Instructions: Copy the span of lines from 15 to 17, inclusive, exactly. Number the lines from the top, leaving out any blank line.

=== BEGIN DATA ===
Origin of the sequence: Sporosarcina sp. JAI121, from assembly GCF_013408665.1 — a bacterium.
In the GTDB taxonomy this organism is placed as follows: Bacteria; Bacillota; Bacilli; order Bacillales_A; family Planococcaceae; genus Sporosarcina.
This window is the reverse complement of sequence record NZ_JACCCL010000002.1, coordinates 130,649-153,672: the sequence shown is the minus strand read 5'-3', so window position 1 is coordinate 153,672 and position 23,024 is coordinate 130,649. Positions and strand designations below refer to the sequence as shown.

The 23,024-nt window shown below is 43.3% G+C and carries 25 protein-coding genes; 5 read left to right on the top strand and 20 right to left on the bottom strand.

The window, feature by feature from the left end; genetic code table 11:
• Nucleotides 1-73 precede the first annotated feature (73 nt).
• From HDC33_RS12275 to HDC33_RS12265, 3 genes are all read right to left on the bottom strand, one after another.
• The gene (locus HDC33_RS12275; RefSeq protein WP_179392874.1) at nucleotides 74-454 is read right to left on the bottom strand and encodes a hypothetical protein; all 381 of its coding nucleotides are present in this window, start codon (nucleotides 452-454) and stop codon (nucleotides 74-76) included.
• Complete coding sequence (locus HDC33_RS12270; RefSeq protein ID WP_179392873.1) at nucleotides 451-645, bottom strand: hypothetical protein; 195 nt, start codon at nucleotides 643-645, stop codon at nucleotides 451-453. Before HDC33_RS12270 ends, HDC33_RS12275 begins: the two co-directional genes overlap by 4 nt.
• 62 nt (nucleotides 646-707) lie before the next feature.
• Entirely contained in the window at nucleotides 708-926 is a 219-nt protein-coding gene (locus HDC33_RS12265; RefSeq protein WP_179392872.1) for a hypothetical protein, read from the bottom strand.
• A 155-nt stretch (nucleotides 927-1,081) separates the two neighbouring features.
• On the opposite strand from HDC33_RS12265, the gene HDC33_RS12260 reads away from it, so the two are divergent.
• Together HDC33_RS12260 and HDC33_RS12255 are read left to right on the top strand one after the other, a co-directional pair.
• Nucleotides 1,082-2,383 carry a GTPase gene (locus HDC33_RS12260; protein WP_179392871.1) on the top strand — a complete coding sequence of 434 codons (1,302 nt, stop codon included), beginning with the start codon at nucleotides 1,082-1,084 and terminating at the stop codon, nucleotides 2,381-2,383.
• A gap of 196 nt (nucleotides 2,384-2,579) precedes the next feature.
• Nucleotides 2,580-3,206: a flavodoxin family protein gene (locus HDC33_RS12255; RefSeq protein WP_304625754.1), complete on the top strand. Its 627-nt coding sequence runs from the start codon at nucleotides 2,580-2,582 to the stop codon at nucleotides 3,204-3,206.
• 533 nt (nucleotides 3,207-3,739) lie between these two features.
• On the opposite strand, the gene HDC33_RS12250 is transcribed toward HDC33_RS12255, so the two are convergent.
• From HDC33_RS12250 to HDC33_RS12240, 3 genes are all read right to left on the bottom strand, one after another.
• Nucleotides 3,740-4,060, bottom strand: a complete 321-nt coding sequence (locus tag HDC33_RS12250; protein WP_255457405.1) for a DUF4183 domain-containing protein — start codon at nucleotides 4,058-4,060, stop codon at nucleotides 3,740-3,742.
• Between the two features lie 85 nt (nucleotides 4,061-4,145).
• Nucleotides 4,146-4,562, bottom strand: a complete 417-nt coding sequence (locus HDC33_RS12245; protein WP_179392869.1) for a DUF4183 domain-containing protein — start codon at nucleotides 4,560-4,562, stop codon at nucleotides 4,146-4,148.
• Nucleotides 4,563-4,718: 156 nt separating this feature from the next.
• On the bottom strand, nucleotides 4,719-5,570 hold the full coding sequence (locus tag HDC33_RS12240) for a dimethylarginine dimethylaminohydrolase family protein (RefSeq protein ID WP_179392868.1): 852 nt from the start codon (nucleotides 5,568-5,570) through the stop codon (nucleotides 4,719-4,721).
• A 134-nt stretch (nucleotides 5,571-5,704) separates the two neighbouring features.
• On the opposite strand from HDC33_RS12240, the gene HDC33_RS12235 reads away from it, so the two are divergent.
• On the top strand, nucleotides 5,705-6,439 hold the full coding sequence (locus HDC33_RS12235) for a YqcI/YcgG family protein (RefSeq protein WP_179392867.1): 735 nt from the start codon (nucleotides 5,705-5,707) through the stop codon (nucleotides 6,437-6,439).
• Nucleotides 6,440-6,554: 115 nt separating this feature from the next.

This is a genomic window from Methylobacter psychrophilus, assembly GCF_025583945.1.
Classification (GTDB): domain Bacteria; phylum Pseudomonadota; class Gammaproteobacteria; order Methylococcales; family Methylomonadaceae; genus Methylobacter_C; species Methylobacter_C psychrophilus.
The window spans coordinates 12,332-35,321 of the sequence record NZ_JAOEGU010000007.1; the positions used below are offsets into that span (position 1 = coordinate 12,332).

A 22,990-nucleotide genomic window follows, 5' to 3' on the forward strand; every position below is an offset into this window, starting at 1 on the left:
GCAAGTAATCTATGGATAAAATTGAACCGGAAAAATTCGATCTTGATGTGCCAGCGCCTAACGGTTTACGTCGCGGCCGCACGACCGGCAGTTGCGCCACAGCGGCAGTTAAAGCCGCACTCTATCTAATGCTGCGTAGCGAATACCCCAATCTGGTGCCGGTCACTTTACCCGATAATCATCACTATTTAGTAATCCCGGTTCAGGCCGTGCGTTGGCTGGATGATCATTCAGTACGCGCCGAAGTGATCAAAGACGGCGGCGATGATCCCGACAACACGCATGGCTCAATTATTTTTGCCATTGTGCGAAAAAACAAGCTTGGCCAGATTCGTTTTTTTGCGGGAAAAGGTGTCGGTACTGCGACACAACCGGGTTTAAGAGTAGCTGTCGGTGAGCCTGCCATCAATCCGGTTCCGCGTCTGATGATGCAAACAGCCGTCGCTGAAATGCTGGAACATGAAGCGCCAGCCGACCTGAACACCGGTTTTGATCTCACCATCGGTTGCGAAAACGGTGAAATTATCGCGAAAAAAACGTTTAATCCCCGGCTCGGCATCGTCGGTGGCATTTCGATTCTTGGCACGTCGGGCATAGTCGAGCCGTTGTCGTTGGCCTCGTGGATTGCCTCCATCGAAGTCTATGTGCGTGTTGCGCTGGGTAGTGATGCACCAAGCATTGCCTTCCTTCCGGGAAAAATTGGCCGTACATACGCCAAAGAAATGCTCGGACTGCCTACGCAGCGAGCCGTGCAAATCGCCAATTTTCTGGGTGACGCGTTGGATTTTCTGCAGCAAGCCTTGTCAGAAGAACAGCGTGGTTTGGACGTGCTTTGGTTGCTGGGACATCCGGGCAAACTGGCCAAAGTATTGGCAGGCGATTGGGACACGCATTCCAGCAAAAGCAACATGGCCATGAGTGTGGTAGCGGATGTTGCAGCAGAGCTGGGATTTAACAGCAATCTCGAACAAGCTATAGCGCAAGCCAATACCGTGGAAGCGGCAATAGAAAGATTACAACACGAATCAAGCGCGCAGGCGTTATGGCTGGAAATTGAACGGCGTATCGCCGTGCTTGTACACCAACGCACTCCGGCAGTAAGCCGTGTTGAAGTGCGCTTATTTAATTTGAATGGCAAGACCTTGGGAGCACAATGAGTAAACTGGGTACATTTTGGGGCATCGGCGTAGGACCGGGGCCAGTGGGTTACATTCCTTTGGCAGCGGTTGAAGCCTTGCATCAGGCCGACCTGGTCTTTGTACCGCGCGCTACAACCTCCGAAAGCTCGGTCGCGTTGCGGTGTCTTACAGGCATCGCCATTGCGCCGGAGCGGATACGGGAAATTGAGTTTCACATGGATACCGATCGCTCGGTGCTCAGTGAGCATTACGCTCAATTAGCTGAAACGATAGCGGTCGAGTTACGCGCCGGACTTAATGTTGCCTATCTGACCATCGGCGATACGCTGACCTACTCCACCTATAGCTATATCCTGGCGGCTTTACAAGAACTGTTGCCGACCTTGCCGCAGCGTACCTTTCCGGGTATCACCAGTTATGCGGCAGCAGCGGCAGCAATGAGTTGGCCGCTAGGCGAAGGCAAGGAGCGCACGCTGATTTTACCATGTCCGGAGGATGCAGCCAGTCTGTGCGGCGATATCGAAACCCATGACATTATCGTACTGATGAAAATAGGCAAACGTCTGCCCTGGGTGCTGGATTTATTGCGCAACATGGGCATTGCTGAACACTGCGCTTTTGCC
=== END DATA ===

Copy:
• Nucleotides 1,082-2,383 carry a GTPase gene (locus HDC33_RS12260; protein WP_179392871.1) on the top strand — a complete coding sequence of 434 codons (1,302 nt, stop codon included), beginning with the start codon at nucleotides 1,082-1,084 and terminating at the stop codon, nucleotides 2,381-2,383.
• A gap of 196 nt (nucleotides 2,384-2,579) precedes the next feature.
• Nucleotides 2,580-3,206: a flavodoxin family protein gene (locus HDC33_RS12255; RefSeq protein WP_304625754.1), complete on the top strand. Its 627-nt coding sequence runs from the start codon at nucleotides 2,580-2,582 to the stop codon at nucleotides 3,204-3,206.